Capital Hotel has a range of passes and prices so your best bet is to go in and see them. If you want to get a membership for off-peak times (which I assume is during the day) then things will get a bit cheaper. The a day pass it’s the most expensive pool in town which seems a bit strange to me since there are other much nicer pools. Sure, the pool is fine and an ok size to be able to swim laps, but it’s certainly not secluded and there’s little space around it to chill. It feels sort of closed in an, while it’s a nice enough pool, I’d spend my money at the Sheraton or Intercontinental instead.
Cost: 300 birr
Addis Ababa’s Hilton has a bit of a communist bunker sort of feel to it… probably not the best look for a supposedly high-end hotel chain. It’s certainly seen better days and the swimming pool is no different. The changing rooms are cramped and kind of gross. Plus the communal shower isn’t something I’d expect when I’m paying 300 Birr to use the facilities. For that price I’d at least expect some nakedness privacy. The way the pool is set up doesn’t leave a lot of room for doing laps if there are more than a couple of people in there. One side is for the kiddies and the other is the deep end where people attempt to do laps. The weird cross shape and the fact that it’s been divided in half means that there’s not much space and the five or some people doing laps at the same time as me kept nearly colliding. I did two and fled. The water is hot spring fed (or so I’m told) and so slightly warm. This is great for some but it’s not the most refreshing splash around after a day of sun baking. It would be a pretty good choice for colder days where you still want to try to get some laps in. If the human traffic allows it, of course.
Cost: 1 Day 200 birr (300 on weekends & holidays) / 1 Month 2,000 / 6 Months 5,400 / 12 Months 9,000
A rooftop pool! With a bar! This spot is so cool and I was amazed to see that on a hot Saturday afternoon only two young kids seemed to have discovered it. If it’s not to busy you could get away with some short laps in here but since the stairs take up a huge corner of the pool, there probably couldn’t be more than a couple of you attempting laps at once. But really, rooftop pools are for sipping cocktails, sunning yourself, and going in for the occasional dip, anyway. As far as swimming pools in Addis Ababa go, this is one of my favourites.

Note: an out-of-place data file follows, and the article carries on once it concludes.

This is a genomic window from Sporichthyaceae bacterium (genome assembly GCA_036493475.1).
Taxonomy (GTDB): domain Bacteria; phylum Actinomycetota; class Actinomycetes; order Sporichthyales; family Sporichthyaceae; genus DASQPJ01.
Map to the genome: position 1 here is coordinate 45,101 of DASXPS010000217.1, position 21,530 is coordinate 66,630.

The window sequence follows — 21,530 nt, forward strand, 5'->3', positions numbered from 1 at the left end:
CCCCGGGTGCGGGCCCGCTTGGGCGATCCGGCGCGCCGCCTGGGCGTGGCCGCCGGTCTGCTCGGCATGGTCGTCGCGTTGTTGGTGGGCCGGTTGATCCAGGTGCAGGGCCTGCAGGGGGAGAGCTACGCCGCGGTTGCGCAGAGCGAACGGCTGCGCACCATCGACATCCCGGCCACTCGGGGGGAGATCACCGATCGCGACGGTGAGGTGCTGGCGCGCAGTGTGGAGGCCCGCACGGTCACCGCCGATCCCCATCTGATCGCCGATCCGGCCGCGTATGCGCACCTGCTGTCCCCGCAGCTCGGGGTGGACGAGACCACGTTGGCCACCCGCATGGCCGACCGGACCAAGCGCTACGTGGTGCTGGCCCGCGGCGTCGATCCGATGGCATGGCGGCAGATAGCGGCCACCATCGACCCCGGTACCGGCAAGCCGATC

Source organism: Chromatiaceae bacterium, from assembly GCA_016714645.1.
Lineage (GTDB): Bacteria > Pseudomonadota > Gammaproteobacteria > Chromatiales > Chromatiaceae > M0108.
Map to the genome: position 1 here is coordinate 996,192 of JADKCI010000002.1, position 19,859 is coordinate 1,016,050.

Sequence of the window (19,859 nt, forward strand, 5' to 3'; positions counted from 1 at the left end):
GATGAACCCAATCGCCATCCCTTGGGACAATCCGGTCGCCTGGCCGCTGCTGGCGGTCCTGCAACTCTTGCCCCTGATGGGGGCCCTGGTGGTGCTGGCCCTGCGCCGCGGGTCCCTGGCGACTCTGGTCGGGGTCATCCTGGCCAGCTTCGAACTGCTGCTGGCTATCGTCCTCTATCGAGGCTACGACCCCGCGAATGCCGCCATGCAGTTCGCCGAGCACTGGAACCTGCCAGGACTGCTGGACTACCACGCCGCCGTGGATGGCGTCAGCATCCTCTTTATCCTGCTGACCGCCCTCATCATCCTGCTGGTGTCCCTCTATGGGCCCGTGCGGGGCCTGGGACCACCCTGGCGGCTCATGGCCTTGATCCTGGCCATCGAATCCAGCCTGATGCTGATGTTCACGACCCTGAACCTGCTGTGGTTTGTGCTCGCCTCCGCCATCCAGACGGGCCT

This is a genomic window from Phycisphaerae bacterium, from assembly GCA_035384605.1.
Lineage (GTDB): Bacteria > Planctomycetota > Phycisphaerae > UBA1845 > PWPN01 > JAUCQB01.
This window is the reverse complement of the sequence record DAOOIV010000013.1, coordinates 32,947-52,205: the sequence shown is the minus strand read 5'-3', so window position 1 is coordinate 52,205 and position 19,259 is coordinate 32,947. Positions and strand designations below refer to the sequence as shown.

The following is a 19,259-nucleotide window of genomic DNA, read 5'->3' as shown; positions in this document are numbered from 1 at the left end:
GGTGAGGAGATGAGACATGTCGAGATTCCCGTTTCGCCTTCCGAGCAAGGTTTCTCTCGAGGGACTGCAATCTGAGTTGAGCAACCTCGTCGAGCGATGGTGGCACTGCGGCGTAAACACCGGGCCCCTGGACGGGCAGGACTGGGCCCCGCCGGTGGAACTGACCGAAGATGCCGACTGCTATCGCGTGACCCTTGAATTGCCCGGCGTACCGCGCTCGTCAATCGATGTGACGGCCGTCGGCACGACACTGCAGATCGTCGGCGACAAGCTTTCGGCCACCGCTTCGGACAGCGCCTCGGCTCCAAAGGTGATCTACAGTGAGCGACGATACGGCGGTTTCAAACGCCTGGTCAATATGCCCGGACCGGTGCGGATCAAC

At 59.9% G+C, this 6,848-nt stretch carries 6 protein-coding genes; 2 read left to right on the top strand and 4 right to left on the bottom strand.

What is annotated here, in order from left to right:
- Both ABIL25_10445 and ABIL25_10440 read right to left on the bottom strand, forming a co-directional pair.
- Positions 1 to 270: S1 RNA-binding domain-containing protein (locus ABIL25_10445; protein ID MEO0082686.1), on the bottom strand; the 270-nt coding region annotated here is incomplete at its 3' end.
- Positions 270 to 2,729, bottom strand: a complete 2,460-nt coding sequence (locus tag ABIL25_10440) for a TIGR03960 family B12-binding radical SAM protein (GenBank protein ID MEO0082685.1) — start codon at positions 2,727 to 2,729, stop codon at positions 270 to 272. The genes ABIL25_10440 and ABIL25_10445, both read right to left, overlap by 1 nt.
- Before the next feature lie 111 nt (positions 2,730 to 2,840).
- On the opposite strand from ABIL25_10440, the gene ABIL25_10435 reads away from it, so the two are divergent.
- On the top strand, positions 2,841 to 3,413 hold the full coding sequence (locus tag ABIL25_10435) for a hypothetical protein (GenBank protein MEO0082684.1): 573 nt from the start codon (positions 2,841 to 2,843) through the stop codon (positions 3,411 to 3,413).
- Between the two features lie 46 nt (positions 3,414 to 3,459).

Cost: 250 birr
A friend told me that the pool at Monarch was free if you bought food or a drink. This turned out to be a bold-faced lie! Or perhaps just a mistake. Probably just a mistake but sometimes I like to be dramatic. This little pool is more for lounging around that for exercising but it’s still a decent enough size to give you some splash space. There are lounge chairs around and tables, too, if you’d like to swim and eat. The pool is a bit on display to everyone coming in and out of the hotel but is somewhat secluded from the restaurant/bar. But I kind of like that it’s in front of the hotel surrounded by tall buildings. It feels like a little oasis in the middle of the city.
Cost: 1 Day 300 birr (450 birr weekends & holidays) / 6 Months 9,400 / 12 Months 14,400